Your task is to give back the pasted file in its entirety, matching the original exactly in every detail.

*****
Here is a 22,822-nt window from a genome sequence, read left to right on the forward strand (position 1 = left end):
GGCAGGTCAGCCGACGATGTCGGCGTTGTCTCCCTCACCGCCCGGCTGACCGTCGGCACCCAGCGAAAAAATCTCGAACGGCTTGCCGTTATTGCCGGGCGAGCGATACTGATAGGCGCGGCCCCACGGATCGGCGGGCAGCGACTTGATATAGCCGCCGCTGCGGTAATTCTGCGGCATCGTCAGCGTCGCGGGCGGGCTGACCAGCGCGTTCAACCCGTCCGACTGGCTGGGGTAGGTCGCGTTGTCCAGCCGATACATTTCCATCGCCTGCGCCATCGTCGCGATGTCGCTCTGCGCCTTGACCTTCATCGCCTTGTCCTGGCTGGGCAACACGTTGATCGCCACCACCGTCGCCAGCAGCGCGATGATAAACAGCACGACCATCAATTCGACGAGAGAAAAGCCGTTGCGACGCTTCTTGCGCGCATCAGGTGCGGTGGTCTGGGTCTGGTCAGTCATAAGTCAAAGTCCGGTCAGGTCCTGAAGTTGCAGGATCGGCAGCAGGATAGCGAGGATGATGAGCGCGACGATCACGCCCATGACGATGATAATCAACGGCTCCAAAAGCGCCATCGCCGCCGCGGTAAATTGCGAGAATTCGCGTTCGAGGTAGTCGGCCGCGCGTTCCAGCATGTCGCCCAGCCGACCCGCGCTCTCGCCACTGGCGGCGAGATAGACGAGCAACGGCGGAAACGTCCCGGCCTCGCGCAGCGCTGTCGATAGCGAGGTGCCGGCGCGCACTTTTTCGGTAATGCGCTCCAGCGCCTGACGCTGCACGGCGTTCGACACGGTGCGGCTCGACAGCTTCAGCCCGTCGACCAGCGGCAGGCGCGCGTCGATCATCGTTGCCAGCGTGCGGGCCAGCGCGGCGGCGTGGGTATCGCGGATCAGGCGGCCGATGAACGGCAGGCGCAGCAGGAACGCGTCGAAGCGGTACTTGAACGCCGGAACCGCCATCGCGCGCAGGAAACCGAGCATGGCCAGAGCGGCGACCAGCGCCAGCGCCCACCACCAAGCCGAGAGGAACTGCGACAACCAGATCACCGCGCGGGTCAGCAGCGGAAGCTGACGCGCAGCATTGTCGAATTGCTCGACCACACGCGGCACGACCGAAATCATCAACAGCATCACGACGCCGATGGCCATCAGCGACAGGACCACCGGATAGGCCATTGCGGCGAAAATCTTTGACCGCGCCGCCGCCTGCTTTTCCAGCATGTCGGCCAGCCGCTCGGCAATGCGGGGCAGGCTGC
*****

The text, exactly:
Here is a 22,822-nt window from a genome sequence, read left to right on the forward strand (position 1 = left end):
GGCAGGTCAGCCGACGATGTCGGCGTTGTCTCCCTCACCGCCCGGCTGACCGTCGGCACCCAGCGAAAAAATCTCGAACGGCTTGCCGTTATTGCCGGGCGAGCGATACTGATAGGCGCGGCCCCACGGATCGGCGGGCAGCGACTTGATATAGCCGCCGCTGCGGTAATTCTGCGGCATCGTCAGCGTCGCGGGCGGGCTGACCAGCGCGTTCAACCCGTCCGACTGGCTGGGGTAGGTCGCGTTGTCCAGCCGATACATTTCCATCGCCTGCGCCATCGTCGCGATGTCGCTCTGCGCCTTGACCTTCATCGCCTTGTCCTGGCTGGGCAACACGTTGATCGCCACCACCGTCGCCAGCAGCGCGATGATAAACAGCACGACCATCAATTCGACGAGAGAAAAGCCGTTGCGACGCTTCTTGCGCGCATCAGGTGCGGTGGTCTGGGTCTGGTCAGTCATAAGTCAAAGTCCGGTCAGGTCCTGAAGTTGCAGGATCGGCAGCAGGATAGCGAGGATGATGAGCGCGACGATCACGCCCATGACGATGATAATCAACGGCTCCAAAAGCGCCATCGCCGCCGCGGTAAATTGCGAGAATTCGCGTTCGAGGTAGTCGGCCGCGCGTTCCAGCATGTCGCCCAGCCGACCCGCGCTCTCGCCACTGGCGGCGAGATAGACGAGCAACGGCGGAAACGTCCCGGCCTCGCGCAGCGCTGTCGATAGCGAGGTGCCGGCGCGCACTTTTTCGGTAATGCGCTCCAGCGCCTGACGCTGCACGGCGTTCGACACGGTGCGGCTCGACAGCTTCAGCCCGTCGACCAGCGGCAGGCGCGCGTCGATCATCGTTGCCAGCGTGCGGGCCAGCGCGGCGGCGTGGGTATCGCGGATCAGGCGGCCGATGAACGGCAGGCGCAGCAGGAACGCGTCGAAGCGGTACTTGAACGCCGGAACCGCCATCGCGCGCAGGAAACCGAGCATGGCCAGAGCGGCGACCAGCGCCAGCGCCCACCACCAAGCCGAGAGGAACTGCGACAACCAGATCACCGCGCGGGTCAGCAGCGGAAGCTGACGCGCAGCATTGTCGAATTGCTCGACCACACGCGGCACGACCGAAATCATCAACAGCATCACGACGCCGATGGCCATCAGCGACAGGACCACCGGATAGGCCATTGCGGCGAAAATCTTTGACCGCGCCGCCGCCTGCTTTTCCAGCATGTCGGCCAGCCGCTCGGCAATGCGGGGCAGGCTGC